Police Chief Thomas Wydra of Hamden, Ct., is dubious about some police stops for defective equipment, NPR reports.. “You may have something hanging from your rearview mirror. That’s technically a violation,” he says. “You have an attachment on your license plate. That’s technically a violation. It’s a legal reason to stop the vehicle, even though, in the officer’s mind, that’s not the most important reason why they’re stopping the car.” Officers can use such stops to look for things like guns and drugs. But if an officer finds one illegal gun in 20 stops, is that effective? “Are these stops worth it?,” Wydra asks.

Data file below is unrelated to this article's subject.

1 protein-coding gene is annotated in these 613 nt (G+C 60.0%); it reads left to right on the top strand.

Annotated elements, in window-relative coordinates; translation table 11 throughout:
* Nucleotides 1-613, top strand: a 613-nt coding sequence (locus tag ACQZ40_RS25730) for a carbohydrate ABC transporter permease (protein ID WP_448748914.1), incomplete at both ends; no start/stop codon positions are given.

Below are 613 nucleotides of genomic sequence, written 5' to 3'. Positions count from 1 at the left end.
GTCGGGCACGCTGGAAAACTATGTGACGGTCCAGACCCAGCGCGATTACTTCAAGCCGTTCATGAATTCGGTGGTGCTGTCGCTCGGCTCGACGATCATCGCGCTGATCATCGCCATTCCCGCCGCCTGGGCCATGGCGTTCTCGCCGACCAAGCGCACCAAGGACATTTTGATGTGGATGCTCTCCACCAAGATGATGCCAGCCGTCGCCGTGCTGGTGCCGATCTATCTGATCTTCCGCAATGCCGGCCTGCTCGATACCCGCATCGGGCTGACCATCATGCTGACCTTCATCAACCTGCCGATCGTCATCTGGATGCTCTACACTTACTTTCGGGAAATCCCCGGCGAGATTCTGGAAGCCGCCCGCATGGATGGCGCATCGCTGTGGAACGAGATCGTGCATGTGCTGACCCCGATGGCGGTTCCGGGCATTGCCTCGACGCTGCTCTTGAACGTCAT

Hamden’s department was singled out by the state for its high rate of stopping minority drivers at disproportionately higher rates than whites. Wydra told officers he cared more about speeding, running red lights and road safety than about tinted windows. Hamden cut its defective equipment stops dramatically — from 19 percent to just 8 percent of all of its motor vehicle stops. The number of black drivers pulled over fell by 25 percent. “They went from being on the list of the top 10 towns with the largest racial disparities to being nowhere close to the top of the list,” says Ken Barone of the Connecticut Racial Profiling Prohibition Project.